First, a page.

I will try to remember a few more pleasant incidents of prison life. Poole and Medlicott were caught the third day after the wire jumping stunt were brought back + given two weeks jug in the meantime we were fixing up another stunt of dressing up as russian + french orderlies + going out in the early morning to feed the pigs which were just outside the second wire but in view of the sentries + two days after they were released we pulled it off. We got up about five oclock put on our civilian kit with orderlies uniform over it succeeded in dodging the sentries in the building + got into the kitchen where we hid our rucksacks under the pig food, a german came in while we were there but didnt notice anything wrong as soon as he had gone the six of us poole, medlicott, voelker, Hilpern, pramberger (the little rusky) + myself walked out with big buckets of pig food on our shoulders said good morning to the sentry who very kindly opened the gate + we smiled a little smile of relief + walked into the pig pen, once there we hid behind the pigs slipped off our uniforms + got out the back without being noticed then we divided into two parties + went in opposite directions. Hilpern, pramburger + I got to the road + walked back in front of the camp greeting the same sentry again as we went by. We walked quietly on until we were out of sight of the camp + then when the way was clear beat it hell bent for election to a wooded hill we went up hill + down dale through the thick woods for about ten miles when we came to open country + there were a lot of farmers working in the fields so we picked out a thick spot + lay up for a day soaking wet + very cold at 10 a.m. we had a biscuit + a raw oxo cube at 4 p.m. a biscuit + piece of chocolate, very thirsty, an old boar paid us a visit we didnt like it’s looks at all fortunately it scampered off on seeing us, 8.30 biscuit, raw oxo cube, + a tot of rum start walking at 9 p.m. have great difficulty in finding roads through woods finally get to open ground + go across country, arrive at a small river about 3, a.m which we drink nearly dry come to another river at daylight which we wade, the farmers were all out working but there was no cover in sight so had to keep on finally lay up about 8,30 in small clump of trees not very good cover but the best we could find, raining hard, cold as blazes p’s feet beginning to get blistered same rations as the day before, position 2 kil. n (?) of sielen , start at 9. p.m. pass through Buhue (?) whistling “der vaterland” Very bad road to natzungen, passing through a woman shouted to us to halt, went like the devil for about a mile + then lay up in a field to see if we were followed. after about 20 minutes start off again, p. in agonies with his feet + thirst + keeps saying, “Oh gentlemen, gentlemen do not take such long steps + I can keep up with you”. reach a wood just before daylight where we decide to lay up. Nearly walked on a family of boars who started grunting + snorting which didnt make things more comfortable for us but we were too tired to pay attention to them + flopped where we were, it had rained all night so were still soaking wet. at daylight we went further into the woods for safety + found exactly what we wanted most, a small stream, we had our little spirit stove going hard in about five minutes + soon after had a heap big meal of two cups of thick cocoa + a biscuit heavens how good that hot drink was it was the first we had had + we had been wet ever since starting, at noon + in the evening we had hot oxo + a biscuit + started off again a little after eight it rained very little that night + we found our roads without much difficulty so managed to cover a lot of ground + daylight found us opposite driburg (?) on a high wooded hill, when we lay up we didnt notice that there was a road + a few houses just a little further on, during the morning some youngsters came into the woods quite close to us + started playing hide + go seek, the little devils were all around us but fortunately a bad thunderstorm came up which drove them away before they had seen us, about 5 p.m. we were so wet + cold that we couldnt lie still any longer  so we started off keeping in the woods as much as possible at eight oclock we stopped for something to eat + then did physical torture to try to get warm until it was dark enough to go on the roads, we passed through Altenbelten (?) just after starting but took the wrong road out of the town + had to come back + get on the right one after following it for about a mile it ended in a blank wall of trees + very thick underbrush we tried to go through it but found it impossible as we couldnt see six inches ahead of us so we had to come back we spent three hours looking for a road going in our direction but had no luck, at about one oclock the rain started coming down whole water so we gave it up in dispair + crawled under a little bridge to wait for daylight the three of us lay on two coats + had one over us (some crush!!) + we shivered till daylight. Hilpern + I couldnt sleep at all in spite of the fact that we hadnt had more than one hour’s sleep any day we had been out but prambergers bad feet took the heart right out of him + he just flopped + went to sleep whenever we stopped + we had to take his boots off for him + do what we could for his blisters. Just after daylight I noticed something moving at my feet + looked down to see one of my boots floating away, the rain during the night had started the stream running + we were lying in a couple of inches of water but were so cold + wet that we hadnt noticed it after a cup of cocoa + a biscuit we started off through the woods about noon we came to open country again but it was raining so hard that no one was out in the fields so we carried on + got a few mangles (?) on the way which we put under our belts about four oclock we came to a fairly large stream in the woods where we stopped for a couple of hours + shaved each other had a good wash + a big meal + then started on again + kept going until five oclock the next morning. during the night we almost walked slap bang into a german training camp about 25 miles north of paderborn (?) it happened to be just ten oclock and the “lights out” bugle blew when we were not 50 yards away we made a big detour + after a couple of hours struck a good road which we followed till 5 oclock we were so dead beat that we could scarcely stand having been on the move about 21 hours out of the 24, practically no sleep for 5 days + nights + soaking wet + cold ever since we had been out. At five oclock we were looking for a place to lie up when a woman passed us on a bicycle it was still pretty dark + we hadnt seen or heard her. as soon as she was passed we made tracks for small wood but as it got lighter we found that it was not thick enough for our purpose so decided to try a bigger one across the road just as we were crossing the road we heard a wild shout of Halt!! + saw two men trying to jump off their bikes + put their rifles to their shoulders at the same time with the result that one of them took a dive into the mud he picked himself up again told us to put our hands up + then asked us if we had any papers + what we were doing, pramberger spun (who spoke perfect german) spun them a long yarn about our going to work on our cousin’s farm at the next town but it wasnt good enough + we had to come along then when we saw the game was up we told them who we were they took us to a little pub + locked us up. The Landlord was very decent + took our clothes to the Kitchen + tried to get some of the mud off them. fortunately I had a couple of hundred marks in german money in a secret pocket of my purse so I got some of it out + gave it to the landlord + he brought us a dozen eggs each + some meat + vegetables + we ate steadily for about an hour. at noon a couple of sentries arrived + took us by train to the men’s camp at sennelager (?) where we were kept in the guard room until the sentries arrived from münden to take us back. we arrived at the camp at midnight were taken to the guard room, thouroughly searched + all our escape kit confiscated. just before we were taken to the lock up room I asked if I couldnt take some food with me, the officer gave me permission so I picked up my old civilian cap filled it full of biscuits, chocolate, + a compass + walked away to the lock up where we found Voelker + poole they had been caught the third day, medlicott had run for it when they were caught + was still out. The next day I sent my compass + hat into the camp to be hidden for further use. we spent most of the morning on the carpet being cross-examined but they didnt get much out of us. Medlicott was brought in later in the day he got as far as munster where he was collared by a detective. we were all kept locked up for six weeks. I had two court martials during that time one before the court of appeal on my six months charge which ended in our being given the same sentence again + the other for our last show for which we were given seven weeks but in view of the fact that we had been kept locked up for six weeks without trial the court generously (?) allowed that to count for one week of our sentence which meant that I had 7 1/2 months to do we were let into the camp again about the middle of October + on the 22nd Medlicott, Poole, + Oliphant got away by cutting a hole in the wire in broad daylight with a sentry not 25 yards away on each side of them. Med, who did the cutting would wait till they both had their backs turned + then would run up + snip a strand then come back + wait for another opportunity, it was one of the most dare-devil stunts I have ever seen though not as bad as some he pulled off later. when they had a hole big enough to get through they made a dive for it, cut the outer wire, crawled through a hedge + were out of sight in ten seconds. Hilpern + I had our things ready in case it was a success + about 3/4 of an hour later were waiting for an opportunity when the sentries had their backs turned (they hadn’t noticed the hole at all) when suddenly the bugle blew for roll call, we were in civilian kit with greatcoats so had to get up to our room change our clothes + hide our escape kit + be on parade in about two minutes. Naturally we were a few minutes late which brother bosh duly noted + beamed at us as we came on (damn’em) A Russian whom we had suspected for some time was seen coming out of the commandants office  just before the bugle blew, a little while after roll call  the commandant sent for me + I got my marching orders for Wesel. I had to pack everything + have it searched that evening + the following morning about six oclock I was escorted to the guard room where everything I had on me was searched very thoroughly with the exception of a pair of gloves containing a compass which I laid on the table right in front of their eyes + the heel of my boot where a map was carefully tucked away. I had hopes of being able to jump out of the train somewhere near the frontier but as I was made to travel in a compartment full of german soldiers I had no opportunity. I arrived at wesel about 8. p.m. + after smuggling my things through another search was taken to my cell where I met Barry. The cells were much more comfortable than I thought they would be + life on the whole there was not so bad <at first> with the exception of the monotony but after I had been there a couple of months it got much worse. The citadelle was about 3/4 of a mile in circumference surrounded by a dry moat The inside wall was about 40 ft high the outside between 15 + 20, inside the citadelle were barracks, powder magazines etc. a large grain warehouse + two prisons, one for deserters (whom they used to bring in everyday) + the other for us + of course the whole place was bristling with sentries.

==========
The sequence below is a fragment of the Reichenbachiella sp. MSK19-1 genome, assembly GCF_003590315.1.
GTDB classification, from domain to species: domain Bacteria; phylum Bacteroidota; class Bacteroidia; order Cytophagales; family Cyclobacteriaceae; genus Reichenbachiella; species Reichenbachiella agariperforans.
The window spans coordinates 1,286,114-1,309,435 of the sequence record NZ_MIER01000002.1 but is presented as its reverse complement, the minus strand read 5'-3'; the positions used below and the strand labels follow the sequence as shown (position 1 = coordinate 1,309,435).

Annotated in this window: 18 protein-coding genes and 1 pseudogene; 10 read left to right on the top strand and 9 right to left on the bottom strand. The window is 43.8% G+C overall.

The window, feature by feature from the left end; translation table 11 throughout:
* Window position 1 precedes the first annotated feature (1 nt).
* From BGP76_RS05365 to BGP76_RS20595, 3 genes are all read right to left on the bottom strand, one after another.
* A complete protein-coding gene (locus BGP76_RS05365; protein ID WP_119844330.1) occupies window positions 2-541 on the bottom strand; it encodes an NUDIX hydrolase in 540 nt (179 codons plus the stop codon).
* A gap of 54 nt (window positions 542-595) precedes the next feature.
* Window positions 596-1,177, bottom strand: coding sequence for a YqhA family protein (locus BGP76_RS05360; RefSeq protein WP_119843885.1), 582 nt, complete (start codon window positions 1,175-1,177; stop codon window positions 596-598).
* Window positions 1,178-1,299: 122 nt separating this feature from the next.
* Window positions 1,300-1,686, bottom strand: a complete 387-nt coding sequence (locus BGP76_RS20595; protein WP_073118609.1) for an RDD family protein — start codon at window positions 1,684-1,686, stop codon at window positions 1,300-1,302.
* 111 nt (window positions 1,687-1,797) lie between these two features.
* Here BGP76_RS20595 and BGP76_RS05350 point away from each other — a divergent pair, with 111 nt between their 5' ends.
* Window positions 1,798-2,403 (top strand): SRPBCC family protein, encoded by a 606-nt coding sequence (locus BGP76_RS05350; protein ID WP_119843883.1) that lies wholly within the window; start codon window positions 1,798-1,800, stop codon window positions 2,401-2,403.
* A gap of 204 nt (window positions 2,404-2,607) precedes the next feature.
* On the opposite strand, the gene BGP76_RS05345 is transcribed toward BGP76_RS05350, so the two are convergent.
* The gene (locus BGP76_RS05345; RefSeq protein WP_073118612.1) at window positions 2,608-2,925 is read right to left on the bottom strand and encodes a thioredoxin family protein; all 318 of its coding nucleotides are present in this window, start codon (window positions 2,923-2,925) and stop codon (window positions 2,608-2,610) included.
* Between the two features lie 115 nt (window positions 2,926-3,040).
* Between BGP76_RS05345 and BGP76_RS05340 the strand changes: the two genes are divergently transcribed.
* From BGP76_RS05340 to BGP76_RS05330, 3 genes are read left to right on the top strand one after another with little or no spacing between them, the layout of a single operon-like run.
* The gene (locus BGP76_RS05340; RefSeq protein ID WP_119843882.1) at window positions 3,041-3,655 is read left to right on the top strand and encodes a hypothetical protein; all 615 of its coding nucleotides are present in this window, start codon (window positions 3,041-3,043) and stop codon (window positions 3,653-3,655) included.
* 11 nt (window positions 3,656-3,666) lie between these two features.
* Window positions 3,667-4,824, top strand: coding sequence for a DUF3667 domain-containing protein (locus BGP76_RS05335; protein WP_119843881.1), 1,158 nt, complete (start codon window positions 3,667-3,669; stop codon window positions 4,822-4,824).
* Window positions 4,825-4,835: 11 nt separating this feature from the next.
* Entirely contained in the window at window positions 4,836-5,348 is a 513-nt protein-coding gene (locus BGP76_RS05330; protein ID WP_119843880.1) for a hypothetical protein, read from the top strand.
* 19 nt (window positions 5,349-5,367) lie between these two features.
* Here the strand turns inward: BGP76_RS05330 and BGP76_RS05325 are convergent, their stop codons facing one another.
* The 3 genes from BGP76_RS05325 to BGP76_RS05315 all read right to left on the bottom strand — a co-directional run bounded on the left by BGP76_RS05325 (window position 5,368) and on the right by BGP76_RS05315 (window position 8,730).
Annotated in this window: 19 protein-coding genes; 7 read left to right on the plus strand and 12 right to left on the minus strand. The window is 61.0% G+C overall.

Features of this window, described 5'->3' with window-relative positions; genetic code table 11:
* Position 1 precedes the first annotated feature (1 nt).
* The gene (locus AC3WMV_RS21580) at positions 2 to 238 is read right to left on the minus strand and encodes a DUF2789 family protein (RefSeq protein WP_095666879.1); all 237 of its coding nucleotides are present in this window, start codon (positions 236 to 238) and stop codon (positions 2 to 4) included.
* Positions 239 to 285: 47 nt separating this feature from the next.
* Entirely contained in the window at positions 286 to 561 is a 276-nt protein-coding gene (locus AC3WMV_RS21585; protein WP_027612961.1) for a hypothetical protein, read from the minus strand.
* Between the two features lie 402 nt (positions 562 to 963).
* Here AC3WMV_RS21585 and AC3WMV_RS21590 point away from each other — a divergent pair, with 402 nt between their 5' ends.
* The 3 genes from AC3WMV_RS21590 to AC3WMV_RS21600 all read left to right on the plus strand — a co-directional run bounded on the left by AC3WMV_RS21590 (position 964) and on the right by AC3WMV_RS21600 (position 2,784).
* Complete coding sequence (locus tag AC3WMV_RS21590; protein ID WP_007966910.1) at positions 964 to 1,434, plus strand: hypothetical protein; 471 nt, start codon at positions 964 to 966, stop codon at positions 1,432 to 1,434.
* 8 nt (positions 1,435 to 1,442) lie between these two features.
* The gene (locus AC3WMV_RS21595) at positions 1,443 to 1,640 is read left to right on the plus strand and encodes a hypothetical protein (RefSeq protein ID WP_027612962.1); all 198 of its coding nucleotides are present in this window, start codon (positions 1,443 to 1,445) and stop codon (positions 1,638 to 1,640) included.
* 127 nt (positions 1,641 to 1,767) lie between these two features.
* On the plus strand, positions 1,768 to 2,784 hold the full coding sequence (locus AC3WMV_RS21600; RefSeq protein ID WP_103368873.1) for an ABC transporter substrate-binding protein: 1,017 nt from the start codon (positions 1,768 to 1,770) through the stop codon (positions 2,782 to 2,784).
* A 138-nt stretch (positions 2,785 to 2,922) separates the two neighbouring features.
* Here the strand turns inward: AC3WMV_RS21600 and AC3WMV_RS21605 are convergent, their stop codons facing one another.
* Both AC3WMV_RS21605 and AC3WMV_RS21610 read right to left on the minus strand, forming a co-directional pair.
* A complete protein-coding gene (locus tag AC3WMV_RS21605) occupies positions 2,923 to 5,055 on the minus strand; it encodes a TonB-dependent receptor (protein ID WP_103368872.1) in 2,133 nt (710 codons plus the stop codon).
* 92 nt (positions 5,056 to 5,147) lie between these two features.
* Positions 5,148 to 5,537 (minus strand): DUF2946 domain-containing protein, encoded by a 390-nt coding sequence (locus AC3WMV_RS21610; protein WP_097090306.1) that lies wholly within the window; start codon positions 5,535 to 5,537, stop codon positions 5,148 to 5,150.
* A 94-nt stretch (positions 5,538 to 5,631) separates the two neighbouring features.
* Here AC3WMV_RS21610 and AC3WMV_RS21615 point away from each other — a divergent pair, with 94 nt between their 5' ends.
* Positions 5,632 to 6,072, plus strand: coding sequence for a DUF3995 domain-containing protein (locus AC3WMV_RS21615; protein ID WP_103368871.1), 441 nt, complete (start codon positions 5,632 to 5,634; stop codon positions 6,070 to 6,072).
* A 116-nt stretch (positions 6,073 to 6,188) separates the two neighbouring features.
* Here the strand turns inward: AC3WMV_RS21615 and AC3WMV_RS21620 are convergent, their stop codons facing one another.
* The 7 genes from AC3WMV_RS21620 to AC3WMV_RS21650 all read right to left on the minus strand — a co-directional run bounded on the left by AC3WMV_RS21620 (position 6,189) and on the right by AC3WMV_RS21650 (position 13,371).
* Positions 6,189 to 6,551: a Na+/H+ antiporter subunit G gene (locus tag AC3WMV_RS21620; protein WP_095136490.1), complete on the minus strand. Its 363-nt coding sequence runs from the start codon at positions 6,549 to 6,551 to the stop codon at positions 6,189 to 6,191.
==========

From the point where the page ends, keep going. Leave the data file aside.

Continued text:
I think I deserve a couple of good marks for this long screed even if it is somewhat overdue. I will carry on with the life at Wesel next time. My hand is nearly “broke” with writer’s cramp now. There is still no news of repatriation, isnt it the limit. The latest news from germany re  prisoners is bad, the boshes are stealing their parcels wholesale now, the poor devils will be in a bad way without them. I cant understand why they let that doddering old fool Newton carry on he has absolutely no sympathy for the prisoners + is incompetent of doing anything even if he had, but he manages to see that the germans get the very best of everything in England. If you want to hear the best flow of language you ever heard in your life, get a Kriegsgefangener (?) on the subject of Newton.



              Lt. Harold William Medlicott RFC, was later shot by the Germans after numerous escapes attempts. See the Medlicott Family site for more information. Poole later made a successful attempt to reach neutral territory.